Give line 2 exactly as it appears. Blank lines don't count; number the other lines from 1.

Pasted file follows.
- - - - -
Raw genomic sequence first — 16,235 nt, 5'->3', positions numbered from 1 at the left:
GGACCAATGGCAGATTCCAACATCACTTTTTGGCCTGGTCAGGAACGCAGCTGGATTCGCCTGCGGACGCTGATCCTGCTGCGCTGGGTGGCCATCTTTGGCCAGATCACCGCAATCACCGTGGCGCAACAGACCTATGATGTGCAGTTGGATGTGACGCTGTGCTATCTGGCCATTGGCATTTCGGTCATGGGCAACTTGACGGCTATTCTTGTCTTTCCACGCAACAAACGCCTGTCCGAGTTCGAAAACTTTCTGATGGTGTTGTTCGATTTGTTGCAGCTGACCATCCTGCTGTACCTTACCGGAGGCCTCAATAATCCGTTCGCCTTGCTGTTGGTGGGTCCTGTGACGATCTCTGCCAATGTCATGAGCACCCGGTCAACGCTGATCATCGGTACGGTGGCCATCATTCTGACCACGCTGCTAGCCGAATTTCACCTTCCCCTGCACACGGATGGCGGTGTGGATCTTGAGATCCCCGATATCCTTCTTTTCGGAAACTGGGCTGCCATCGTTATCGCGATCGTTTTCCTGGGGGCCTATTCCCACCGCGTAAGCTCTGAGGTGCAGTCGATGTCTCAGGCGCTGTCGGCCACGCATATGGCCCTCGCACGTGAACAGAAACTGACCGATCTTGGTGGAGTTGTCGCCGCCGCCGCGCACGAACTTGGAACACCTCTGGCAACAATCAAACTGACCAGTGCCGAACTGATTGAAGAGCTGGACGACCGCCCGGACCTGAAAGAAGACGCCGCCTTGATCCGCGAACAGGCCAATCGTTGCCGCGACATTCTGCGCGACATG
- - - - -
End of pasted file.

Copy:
GGACCAATGGCAGATTCCAACATCACTTTTTGGCCTGGTCAGGAACGCAGCTGGATTCGCCTGCGGACGCTGATCCTGCTGCGCTGGGTGGCCATCTTTGGCCAGATCACCGCAATCACCGTGGCGCAACAGACCTATGATGTGCAGTTGGATGTGACGCTGTGCTATCTGGCCATTGGCATTTCGGTCATGGGCAACTTGACGGCTATTCTTGTCTTTCCACGCAACAAACGCCTGTCCGAGTTCGAAAACTTTCTGATGGTGTTGTTCGATTTGTTGCAGCTGACCATCCTGCTGTACCTTACCGGAGGCCTCAATAATCCGTTCGCCTTGCTGTTGGTGGGTCCTGTGACGATCTCTGCCAATGTCATGAGCACCCGGTCAACGCTGATCATCGGTACGGTGGCCATCATTCTGACCACGCTGCTAGCCGAATTTCACCTTCCCCTGCACACGGATGGCGGTGTGGATCTTGAGATCCCCGATATCCTTCTTTTCGGAAACTGGGCTGCCATCGTTATCGCGATCGTTTTCCTGGGGGCCTATTCCCACCGCGTAAGCTCTGAGGTGCAGTCGATGTCTCAGGCGCTGTCGGCCACGCATATGGCCCTCGCACGTGAACAGAAACTGACCGATCTTGGTGGAGTTGTCGCCGCCGCCGCGCACGAACTTGGAACACCTCTGGCAACAATCAAACTGACCAGTGCCGAACTGATTGAAGAGCTGGACGACCGCCCGGACCTGAAAGAAGACGCCGCCTTGATCCGCGAACAGGCCAATCGTTGCCGCGACATTCTGCGCGACATG